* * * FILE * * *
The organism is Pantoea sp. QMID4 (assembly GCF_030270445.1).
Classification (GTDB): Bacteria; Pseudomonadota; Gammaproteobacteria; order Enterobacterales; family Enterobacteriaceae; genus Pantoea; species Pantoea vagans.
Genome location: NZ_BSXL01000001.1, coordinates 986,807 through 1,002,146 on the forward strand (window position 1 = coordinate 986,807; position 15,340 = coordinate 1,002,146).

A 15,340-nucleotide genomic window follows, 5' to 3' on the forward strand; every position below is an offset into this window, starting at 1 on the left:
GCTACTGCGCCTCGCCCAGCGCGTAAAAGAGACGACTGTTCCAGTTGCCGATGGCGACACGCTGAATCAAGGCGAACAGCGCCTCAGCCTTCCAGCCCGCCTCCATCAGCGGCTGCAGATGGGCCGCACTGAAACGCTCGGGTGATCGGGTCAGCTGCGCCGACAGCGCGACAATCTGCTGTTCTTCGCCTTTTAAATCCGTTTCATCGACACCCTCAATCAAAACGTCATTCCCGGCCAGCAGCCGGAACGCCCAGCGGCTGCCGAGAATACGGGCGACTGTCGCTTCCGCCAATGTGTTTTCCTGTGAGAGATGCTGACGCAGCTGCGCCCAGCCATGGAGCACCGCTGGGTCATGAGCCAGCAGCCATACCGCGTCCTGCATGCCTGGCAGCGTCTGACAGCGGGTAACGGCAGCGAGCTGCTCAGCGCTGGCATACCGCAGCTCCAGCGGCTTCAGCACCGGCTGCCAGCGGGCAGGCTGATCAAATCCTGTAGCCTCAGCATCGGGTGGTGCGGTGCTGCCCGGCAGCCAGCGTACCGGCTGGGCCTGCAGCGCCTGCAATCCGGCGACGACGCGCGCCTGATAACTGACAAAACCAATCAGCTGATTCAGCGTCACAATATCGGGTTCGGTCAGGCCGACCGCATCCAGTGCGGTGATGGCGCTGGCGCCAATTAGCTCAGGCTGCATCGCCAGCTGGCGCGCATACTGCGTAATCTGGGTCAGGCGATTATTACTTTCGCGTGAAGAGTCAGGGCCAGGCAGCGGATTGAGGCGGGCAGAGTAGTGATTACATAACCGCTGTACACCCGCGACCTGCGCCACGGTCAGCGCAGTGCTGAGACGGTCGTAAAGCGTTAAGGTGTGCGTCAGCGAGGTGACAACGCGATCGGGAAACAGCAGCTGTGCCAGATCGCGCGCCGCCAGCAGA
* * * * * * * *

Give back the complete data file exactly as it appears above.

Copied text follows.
The organism is Pantoea sp. QMID4 (assembly GCF_030270445.1).
Classification (GTDB): Bacteria; Pseudomonadota; Gammaproteobacteria; order Enterobacterales; family Enterobacteriaceae; genus Pantoea; species Pantoea vagans.
Genome location: NZ_BSXL01000001.1, coordinates 986,807 through 1,002,146 on the forward strand (window position 1 = coordinate 986,807; position 15,340 = coordinate 1,002,146).

A 15,340-nucleotide genomic window follows, 5' to 3' on the forward strand; every position below is an offset into this window, starting at 1 on the left:
GCTACTGCGCCTCGCCCAGCGCGTAAAAGAGACGACTGTTCCAGTTGCCGATGGCGACACGCTGAATCAAGGCGAACAGCGCCTCAGCCTTCCAGCCCGCCTCCATCAGCGGCTGCAGATGGGCCGCACTGAAACGCTCGGGTGATCGGGTCAGCTGCGCCGACAGCGCGACAATCTGCTGTTCTTCGCCTTTTAAATCCGTTTCATCGACACCCTCAATCAAAACGTCATTCCCGGCCAGCAGCCGGAACGCCCAGCGGCTGCCGAGAATACGGGCGACTGTCGCTTCCGCCAATGTGTTTTCCTGTGAGAGATGCTGACGCAGCTGCGCCCAGCCATGGAGCACCGCTGGGTCATGAGCCAGCAGCCATACCGCGTCCTGCATGCCTGGCAGCGTCTGACAGCGGGTAACGGCAGCGAGCTGCTCAGCGCTGGCATACCGCAGCTCCAGCGGCTTCAGCACCGGCTGCCAGCGGGCAGGCTGATCAAATCCTGTAGCCTCAGCATCGGGTGGTGCGGTGCTGCCCGGCAGCCAGCGTACCGGCTGGGCCTGCAGCGCCTGCAATCCGGCGACGACGCGCGCCTGATAACTGACAAAACCAATCAGCTGATTCAGCGTCACAATATCGGGTTCGGTCAGGCCGACCGCATCCAGTGCGGTGATGGCGCTGGCGCCAATTAGCTCAGGCTGCATCGCCAGCTGGCGCGCATACTGCGTAATCTGGGTCAGGCGATTATTACTTTCGCGTGAAGAGTCAGGGCCAGGCAGCGGATTGAGGCGGGCAGAGTAGTGATTACATAACCGCTGTACACCCGCGACCTGCGCCACGGTCAGCGCAGTGCTGAGACGGTCGTAAAGCGTTAAGGTGTGCGTCAGCGAGGTGACAACGCGATCGGGAAACAGCAGCTGTGCCAGATCGCGCGCCGCCAGCAGA